1968 is an over-written year if ever there were one, and the refrain usually goes "Crazy students, sex, drugs and rock'n'roll". In contrast, Tariq Ali and Susan Watkins's month-by-month account takes a refreshing look at 1968 - from the Tet offensive to women's liberation; from the Paris uprising to the tanks entering Czechoslovakia. Among the familiar events are many which are less known, such as the trial in the Soviet Union of four young intellectuals who had defied censorship and campaigned for peace.

The international span makes this an impressive record. Mexico, Brazil, Pakistan and the Palestinians are there as well as the US and Europe. Marching in the Streets shows, too, how 1968 radicalised culture. Censorship was at issue in Poland and Pakistan. In Italy, the students invited the veteran psychoanalyst Musatti to talk to them. The Rolling Stones sent their song "Street Fighting Man" to Black Dwarf, a left paper that I worked on with Tariq Ali.

There are amusing bits: for instance, a dozen taxis full of American sailors heading to a brothel are surrounded by Japanese students protesting against their country's use as a US military base; and Eartha Kitt challenges a nonplussed Lady Bird Johnson on Vietnam at a ladies' lunch.

However, seeing 1968 in international terms makes for a more sobering account than the stereotypes. Protesting students were seriously wounded, and some died, while others were imprisoned. The rebels were so young: Abdul Hamid of Pakistan was 17 when he was shot; so was the Vietnamese girl in black pantaloons executed after a guerrilla attack on the presidential palace in Saigon. They seem like children to me now. At the time, I felt a veteran at 25.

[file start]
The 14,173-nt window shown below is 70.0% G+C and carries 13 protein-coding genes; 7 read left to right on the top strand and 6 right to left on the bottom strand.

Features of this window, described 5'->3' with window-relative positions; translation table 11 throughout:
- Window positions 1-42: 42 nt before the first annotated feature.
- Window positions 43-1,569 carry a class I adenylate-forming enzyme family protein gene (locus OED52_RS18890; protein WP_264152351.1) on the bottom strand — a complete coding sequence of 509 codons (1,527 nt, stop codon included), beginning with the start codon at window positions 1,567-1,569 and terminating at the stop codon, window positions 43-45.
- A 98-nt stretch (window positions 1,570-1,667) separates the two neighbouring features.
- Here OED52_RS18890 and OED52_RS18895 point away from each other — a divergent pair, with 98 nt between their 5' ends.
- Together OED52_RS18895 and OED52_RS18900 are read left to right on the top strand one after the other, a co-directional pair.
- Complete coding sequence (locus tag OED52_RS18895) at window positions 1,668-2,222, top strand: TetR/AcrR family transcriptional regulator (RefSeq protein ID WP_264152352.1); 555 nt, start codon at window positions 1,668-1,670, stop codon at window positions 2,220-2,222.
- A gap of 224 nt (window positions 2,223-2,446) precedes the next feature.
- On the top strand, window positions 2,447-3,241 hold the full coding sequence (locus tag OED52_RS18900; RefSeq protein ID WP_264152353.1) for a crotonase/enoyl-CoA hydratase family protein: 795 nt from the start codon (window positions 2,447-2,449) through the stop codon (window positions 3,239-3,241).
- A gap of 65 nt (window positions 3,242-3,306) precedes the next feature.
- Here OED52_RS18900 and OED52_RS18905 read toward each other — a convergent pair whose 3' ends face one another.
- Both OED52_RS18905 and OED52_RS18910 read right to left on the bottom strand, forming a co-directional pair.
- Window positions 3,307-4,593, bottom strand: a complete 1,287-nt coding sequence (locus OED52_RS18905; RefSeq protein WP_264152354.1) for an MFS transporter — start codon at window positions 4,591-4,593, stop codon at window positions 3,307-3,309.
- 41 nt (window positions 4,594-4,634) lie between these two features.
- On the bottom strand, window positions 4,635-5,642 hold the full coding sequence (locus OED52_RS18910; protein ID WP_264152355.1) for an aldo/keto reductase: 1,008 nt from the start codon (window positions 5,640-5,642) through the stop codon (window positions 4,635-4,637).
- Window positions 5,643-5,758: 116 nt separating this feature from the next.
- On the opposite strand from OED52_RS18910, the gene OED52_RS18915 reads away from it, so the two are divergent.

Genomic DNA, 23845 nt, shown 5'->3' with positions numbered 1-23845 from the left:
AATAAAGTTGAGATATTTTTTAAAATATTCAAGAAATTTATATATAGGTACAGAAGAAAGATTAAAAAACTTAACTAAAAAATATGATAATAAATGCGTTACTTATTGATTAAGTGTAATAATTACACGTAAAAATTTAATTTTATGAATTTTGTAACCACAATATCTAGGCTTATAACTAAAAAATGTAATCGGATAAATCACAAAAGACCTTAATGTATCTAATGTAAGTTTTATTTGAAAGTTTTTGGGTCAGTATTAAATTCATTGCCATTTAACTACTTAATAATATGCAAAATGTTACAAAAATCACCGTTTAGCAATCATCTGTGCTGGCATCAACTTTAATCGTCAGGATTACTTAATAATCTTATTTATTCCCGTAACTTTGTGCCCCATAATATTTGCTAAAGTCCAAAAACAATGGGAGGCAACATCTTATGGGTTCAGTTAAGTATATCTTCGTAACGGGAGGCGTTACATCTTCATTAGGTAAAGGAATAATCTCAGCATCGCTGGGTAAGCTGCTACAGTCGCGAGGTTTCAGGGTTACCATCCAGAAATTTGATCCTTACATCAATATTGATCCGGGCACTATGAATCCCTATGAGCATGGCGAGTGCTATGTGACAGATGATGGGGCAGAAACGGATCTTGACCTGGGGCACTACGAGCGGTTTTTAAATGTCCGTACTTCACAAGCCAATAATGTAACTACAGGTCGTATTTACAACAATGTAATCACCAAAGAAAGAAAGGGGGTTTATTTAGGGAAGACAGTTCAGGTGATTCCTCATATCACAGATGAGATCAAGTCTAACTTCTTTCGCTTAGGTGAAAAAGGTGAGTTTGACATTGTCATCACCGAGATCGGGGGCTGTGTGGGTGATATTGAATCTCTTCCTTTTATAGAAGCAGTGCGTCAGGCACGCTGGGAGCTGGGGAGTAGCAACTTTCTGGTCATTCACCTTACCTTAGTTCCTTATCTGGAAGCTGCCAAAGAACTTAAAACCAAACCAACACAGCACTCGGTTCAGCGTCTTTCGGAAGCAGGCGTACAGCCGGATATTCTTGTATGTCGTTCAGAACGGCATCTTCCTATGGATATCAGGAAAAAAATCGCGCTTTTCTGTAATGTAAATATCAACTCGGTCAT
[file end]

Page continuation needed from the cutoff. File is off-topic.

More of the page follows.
Marching in the Streets records how modest many of the demands were. Students protested against poor living conditions, against war and censorship and for democracy - yet the reaction was frequently violent. These were idealistic revolutionaries. Seriously wounded, the German student Rudi Dutschke wrote to his would-be assassin trying to explain his politics.

The authors say it is simply a chronicle. But chronicles are rarely written with such deft dramatic irony, nor are they usually so ebullient or scattered with jokes. Moreover, Tariq Ali and Susan Watkins have done something which is a challenge to any historian: they have made utopian rebellion intelligible.

Jean-Paul Sartre told the perky anarchist Daniel Cohn-Bendit: "Something has emerged from you which surprises, which astonishes and which denies everything which has made society what it is today. That is what I would call the extension of the field of possibility. Do not give up." Many did not give up despite (or because of) all the sex, drugs and rock'n'roll. Those Utopian ideas - that knowledge should be accessible, work democratised and time claimed for living and loving, not just for making money - are even more relevant 30 years on. This is a Molotov cocktail of a book, to make the Blairites blanch.